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Jury found man Innocent: Financial Ruin

September 9, 2011 in False Allegations, justice, lawsuit, Michigan

My friend called me today, she is having the best day she has had in over two years because today her husband was finally found not guilty in a criminal trial by his a jury of his peers.

Fortunately, my friend has a strong marriage and a strong support system. It’s a good thing too because the courts have put her and her husband through the wringer.

Her husband was falsely accused of sexual molestation of his grandchild and her older siblings. Oakland County, Michigan prosecutors decided to file charges a second time, when the jury was unable to return a verdict in the first trial. So, they were forced to start all over again and prepare for a second trial.

My friend has a heart of gold and has been there for these children and their mother, providing babysitting assistance, groceries, transportation and anything else that was needed. It breaks my heart to know what she has endured as a thank you for her kindness.

During the second trial, one of the children claimed she was molested everytime she visited their house. One of the other children admitted that she had lied on the stand during the first trial. The mother was caught in several lies. After the second trial, the jury explained that the expert witness was what had convinced them. Well, for $25,000 — I would hope so.

Who has that kind of money to spend? Fortunately, this couple were able to come up with the resources to fight these false allegations, but what if they didnt?

In the end, it doesn’t matter one bit that the allegations were nothing more than lies and that this generous, loving couple is out more than $100,000 in court expenses, lawyer fees, expert witness expenses, etc… They can’t claim any of the expense on their income taxes, they can’t sue the mother, she lives on welfare benefits, the children are in foster care. The lawyer says they can’t sue the state to recoop the damages. The state is exempt from prosecution. They are just out the money and fortunate to still have a home to live in.

These false allegations cost her over $25,000 from her personal business – who wants to do business with a child molester? Where does a family go for relief? There is something very wrong with a court system that doesn’t provide any relief for people who have been wrongly accused. How can anyone expect justice?

Slash the Budget!

June 16, 2009 in DCFS, Illinois, parental rights

Slash the Budget!

Apparently, this concerned doctor simply doesn’t realize just how poorly run the DCFS is and how all that money is cheating children our of their family, friends and home. If we really want to help children, we will prosecute abusive parents in criminal court, where the laws of evidence and procedure have a much better chance of getting to the truth.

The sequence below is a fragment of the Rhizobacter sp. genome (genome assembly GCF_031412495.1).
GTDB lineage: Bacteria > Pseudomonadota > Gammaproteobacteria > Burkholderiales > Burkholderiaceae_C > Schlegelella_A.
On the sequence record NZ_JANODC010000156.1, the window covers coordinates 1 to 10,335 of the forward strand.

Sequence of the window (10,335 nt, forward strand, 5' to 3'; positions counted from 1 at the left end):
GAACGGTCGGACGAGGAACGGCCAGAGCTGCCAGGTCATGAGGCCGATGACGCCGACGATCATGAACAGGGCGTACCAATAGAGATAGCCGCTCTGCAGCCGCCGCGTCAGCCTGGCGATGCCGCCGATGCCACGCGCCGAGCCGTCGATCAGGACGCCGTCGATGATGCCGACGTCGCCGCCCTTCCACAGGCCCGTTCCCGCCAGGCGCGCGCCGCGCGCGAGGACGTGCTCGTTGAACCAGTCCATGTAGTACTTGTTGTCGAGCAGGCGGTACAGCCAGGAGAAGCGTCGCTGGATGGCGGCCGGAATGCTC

We must stop this witch hunt that is destroying the very fabric of this nation — the family!

Support abused children by supporting income tax increase

June 16, 2009

As physicians who have spent our careers providing care for one of societies most vulnerable populations – abused and neglected children – we are horrified to learn of the proposed 50 percent cut to the Department of Children and Family funding.

We must speak out because raped and injured children don’t vote and are often forgotten.

As many children die from child abuse as from cancer every year, but the only funding to combat the “deadly disease” of child abuse is from the state. It is imperative the public understand the proposed cuts involve not just the $460 million in state funding to DCFS, but will also result in a loss of an additional $92 million in federal funding. The agencies that rely on these funds to provide necessary care and preventive services to these children and their families already operate on shoestring budgets.

There are viable alternatives to the current proposed budget sitting on Gov. Pat Quinn’s desk.

We urge the legislature to consider the long overdue need for a modest increase in the currently low state income tax and also to re-prioritize the amount of money allocated for capitol improvement projects. The bridges and roads will look beautiful — but at what cost?

– Michele Lorand, MD, FAAP Chair, Division of Child Protective Services, Department of Pediatrics
– Jill Glick, MD, FAAP Medical Director, Child Protective Services
– John H. Stroger, Jr. Hospital of Cook County

Do take note of who is paying the good doctor’s salary.

In these hash economic times we need to cut spending where we can and I can’t think of too many better places to slash spending that at all our CPS offices, not just those in Illinois.

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